Once you get into the swing of commuting, you find yourself noticing a little bit more than you did previously.
This makes it perfect for people-watching.
And I’ve had plenty of time to observe everyone around me over the past few months. On my twice-daily train journeys in and out of London, I’ve noticed first and foremost that the world really is a diverse place, which is wonderful. But I’ve also noticed that there are a few stereotypes mixed in with it all.
I see the same people every day.
The Armrest Terror
You get on the train. You get the window seat. You put the middle armrest down and put your arm on it so you can read the paper. And when the person sitting next to you comes along, they decide they want the middle armrest as well.
But you don’t know this. At least you don’t until they start using their elbow to budge yours out of the way. They think they’re being subtle, but you know their game. You brace your arm and refuse to let them knock your elbow out of the way, so they push harder. You push back harder in return.
If you’re lucky, they’ll move to a different seat. If you’re unlucky, you’ll have to continue bracing your arm and you’ll end up with one bicep bigger than the other.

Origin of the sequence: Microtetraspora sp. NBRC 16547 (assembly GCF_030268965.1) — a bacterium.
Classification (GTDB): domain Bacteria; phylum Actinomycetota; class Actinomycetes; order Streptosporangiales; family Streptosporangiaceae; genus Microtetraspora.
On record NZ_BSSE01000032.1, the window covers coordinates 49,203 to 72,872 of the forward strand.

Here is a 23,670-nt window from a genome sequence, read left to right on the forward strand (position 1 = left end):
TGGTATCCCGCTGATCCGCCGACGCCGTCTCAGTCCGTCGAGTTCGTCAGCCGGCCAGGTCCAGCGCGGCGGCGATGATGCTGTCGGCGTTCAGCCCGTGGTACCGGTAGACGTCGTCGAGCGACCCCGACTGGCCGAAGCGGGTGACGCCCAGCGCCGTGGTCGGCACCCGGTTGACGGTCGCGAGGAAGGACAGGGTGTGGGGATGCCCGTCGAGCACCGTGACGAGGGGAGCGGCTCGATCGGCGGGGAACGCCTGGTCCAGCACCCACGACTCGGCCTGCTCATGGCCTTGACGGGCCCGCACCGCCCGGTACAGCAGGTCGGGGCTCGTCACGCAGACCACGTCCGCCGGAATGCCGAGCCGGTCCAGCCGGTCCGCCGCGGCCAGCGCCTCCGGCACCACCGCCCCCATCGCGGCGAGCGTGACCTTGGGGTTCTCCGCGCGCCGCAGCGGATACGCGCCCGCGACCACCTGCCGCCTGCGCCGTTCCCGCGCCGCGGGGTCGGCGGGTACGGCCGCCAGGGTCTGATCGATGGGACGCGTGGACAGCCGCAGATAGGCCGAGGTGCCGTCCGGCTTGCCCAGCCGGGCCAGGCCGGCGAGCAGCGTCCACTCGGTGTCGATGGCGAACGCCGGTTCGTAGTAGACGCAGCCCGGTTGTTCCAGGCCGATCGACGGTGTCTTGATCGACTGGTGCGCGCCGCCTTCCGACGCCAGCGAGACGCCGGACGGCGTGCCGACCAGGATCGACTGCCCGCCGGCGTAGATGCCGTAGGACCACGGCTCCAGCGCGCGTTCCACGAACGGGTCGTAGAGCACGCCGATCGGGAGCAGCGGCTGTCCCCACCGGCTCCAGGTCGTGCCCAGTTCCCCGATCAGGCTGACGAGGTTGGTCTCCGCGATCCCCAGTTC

The Bewildered Schoolchild
Occasionally pupils from the local schools will get the early train and stare, bleary-eyed, at all the equally bleary-eyed commuters. Is that it? they wonder miserably, Is this what growing up means?
The Woman I Want Style Tips From
Where did you get your coat? And your boots? And your dress? Is that lipstick by Charlotte Tilbury? It looks lush. How do you put your outfits together? I wanna know, but will never ask because it’s too early and I hate talking to strangers.
The Day Trippers
On their way home after a day in the city, they often come in pairs and (unlike everyone else) are happy to talk. Loudly. We’re not particularly known for our friendliness to strangers down south, but nonetheless the day trippers will be affronted at Londoners’ indifference to anyone they cross paths with on the street/at the ticket barriers/in the queue at Pret.
The Exhausted Businessman
He (it’s always a he for some reason, even though there are plenty of women working in business) will have got his laptop out, he’ll have dark circles under his eyes, and he’ll be sighing with exasperation as he talks on his phone. On Friday he’ll smell faintly of wine, poured from a mini bottle into a plastic cup, which he’ll keep as far away from all his tech as possible.
The exhausted businessman will either make you feel stressed, or you’ll be unbelievably relieved that you are not him.
Who do you see on your commute? Have you had experience with any of the people in this post? Let me know in the comments!
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Beth, 26, South East England.
Lover of books, dogs, yoga, travelling, and gin.
I write about ethical & eco-friendly living, minimalism, and mental health, as I muddle through one step at a time. Enjoy!